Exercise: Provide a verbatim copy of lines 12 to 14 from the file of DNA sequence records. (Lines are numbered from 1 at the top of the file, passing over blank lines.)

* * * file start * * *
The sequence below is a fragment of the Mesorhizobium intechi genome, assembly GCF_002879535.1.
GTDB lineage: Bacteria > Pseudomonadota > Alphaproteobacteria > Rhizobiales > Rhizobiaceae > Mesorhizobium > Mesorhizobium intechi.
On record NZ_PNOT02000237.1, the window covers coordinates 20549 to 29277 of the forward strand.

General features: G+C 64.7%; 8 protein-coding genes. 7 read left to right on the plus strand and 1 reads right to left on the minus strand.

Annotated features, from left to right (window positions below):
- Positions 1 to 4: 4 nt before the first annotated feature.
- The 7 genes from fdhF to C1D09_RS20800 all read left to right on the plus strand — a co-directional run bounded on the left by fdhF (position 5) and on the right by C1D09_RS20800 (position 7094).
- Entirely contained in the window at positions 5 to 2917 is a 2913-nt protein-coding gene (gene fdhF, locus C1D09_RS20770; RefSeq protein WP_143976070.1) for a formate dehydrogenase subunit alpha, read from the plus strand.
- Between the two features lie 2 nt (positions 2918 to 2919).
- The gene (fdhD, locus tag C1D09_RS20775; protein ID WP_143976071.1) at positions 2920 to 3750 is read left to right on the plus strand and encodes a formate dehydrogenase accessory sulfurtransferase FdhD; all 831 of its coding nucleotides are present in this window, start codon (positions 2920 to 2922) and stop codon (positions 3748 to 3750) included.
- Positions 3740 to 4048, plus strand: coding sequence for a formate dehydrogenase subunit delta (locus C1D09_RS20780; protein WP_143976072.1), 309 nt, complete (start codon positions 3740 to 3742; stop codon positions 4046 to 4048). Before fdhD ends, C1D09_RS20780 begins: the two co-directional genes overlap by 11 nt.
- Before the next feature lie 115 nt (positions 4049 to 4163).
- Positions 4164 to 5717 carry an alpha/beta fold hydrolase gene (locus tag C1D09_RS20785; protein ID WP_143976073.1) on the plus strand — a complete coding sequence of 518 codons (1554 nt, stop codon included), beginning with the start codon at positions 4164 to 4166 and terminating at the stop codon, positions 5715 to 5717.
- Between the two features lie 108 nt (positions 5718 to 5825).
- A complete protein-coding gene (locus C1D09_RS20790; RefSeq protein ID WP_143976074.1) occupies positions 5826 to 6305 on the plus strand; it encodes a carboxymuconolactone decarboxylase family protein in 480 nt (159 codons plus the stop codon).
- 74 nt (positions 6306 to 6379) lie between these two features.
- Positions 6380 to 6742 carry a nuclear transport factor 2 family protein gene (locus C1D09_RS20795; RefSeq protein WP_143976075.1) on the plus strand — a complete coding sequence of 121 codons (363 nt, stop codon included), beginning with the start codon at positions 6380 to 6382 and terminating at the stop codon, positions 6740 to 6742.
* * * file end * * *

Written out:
- Before the next feature lie 115 nt (positions 4049 to 4163).
- Positions 4164 to 5717 carry an alpha/beta fold hydrolase gene (locus tag C1D09_RS20785; protein ID WP_143976073.1) on the plus strand — a complete coding sequence of 518 codons (1554 nt, stop codon included), beginning with the start codon at positions 4164 to 4166 and terminating at the stop codon, positions 5715 to 5717.
- Between the two features lie 108 nt (positions 5718 to 5825).